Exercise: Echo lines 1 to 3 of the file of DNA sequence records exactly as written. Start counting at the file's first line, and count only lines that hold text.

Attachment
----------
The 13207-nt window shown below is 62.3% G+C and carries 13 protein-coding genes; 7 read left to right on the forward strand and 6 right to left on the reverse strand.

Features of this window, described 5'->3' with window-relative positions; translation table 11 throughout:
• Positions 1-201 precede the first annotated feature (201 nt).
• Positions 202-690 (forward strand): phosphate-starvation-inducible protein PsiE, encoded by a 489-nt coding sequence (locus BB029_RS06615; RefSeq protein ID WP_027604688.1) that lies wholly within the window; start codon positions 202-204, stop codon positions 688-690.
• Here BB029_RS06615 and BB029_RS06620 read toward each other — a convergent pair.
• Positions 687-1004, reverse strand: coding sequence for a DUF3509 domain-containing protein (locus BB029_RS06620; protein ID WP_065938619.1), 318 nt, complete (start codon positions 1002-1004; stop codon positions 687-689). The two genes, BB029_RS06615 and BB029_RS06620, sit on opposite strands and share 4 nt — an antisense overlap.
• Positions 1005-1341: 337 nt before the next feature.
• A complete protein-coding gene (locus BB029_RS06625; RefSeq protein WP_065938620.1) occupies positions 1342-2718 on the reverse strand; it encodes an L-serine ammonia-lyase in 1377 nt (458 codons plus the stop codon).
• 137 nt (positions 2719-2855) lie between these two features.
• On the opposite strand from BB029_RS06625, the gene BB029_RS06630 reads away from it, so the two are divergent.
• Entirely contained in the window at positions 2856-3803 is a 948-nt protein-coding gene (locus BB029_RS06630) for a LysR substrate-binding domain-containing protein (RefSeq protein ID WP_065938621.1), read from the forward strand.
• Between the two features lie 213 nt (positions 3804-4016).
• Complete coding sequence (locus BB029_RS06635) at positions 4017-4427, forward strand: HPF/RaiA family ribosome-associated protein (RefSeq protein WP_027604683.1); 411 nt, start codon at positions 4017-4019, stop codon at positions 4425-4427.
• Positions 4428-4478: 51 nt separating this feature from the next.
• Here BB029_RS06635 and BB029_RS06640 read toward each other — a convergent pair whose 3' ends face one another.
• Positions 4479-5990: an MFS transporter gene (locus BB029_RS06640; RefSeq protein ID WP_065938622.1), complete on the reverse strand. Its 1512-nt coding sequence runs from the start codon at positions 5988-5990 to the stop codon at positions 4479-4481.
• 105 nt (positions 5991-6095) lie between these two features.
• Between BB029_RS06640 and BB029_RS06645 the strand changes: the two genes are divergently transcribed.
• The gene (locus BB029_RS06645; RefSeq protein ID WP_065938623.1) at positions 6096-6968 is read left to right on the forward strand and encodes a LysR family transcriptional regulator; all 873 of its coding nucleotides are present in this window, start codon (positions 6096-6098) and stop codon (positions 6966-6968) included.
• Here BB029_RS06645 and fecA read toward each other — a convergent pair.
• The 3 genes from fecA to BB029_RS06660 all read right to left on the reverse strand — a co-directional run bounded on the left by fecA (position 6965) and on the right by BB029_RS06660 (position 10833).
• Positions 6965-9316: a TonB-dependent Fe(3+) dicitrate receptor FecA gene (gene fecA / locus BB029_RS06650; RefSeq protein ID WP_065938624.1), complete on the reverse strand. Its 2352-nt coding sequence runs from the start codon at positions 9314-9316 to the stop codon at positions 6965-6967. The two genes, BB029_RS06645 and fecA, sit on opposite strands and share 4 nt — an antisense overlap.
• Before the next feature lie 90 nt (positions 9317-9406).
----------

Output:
The 13207-nt window shown below is 62.3% G+C and carries 13 protein-coding genes; 7 read left to right on the forward strand and 6 right to left on the reverse strand.

Features of this window, described 5'->3' with window-relative positions; translation table 11 throughout:
• Positions 1-201 precede the first annotated feature (201 nt).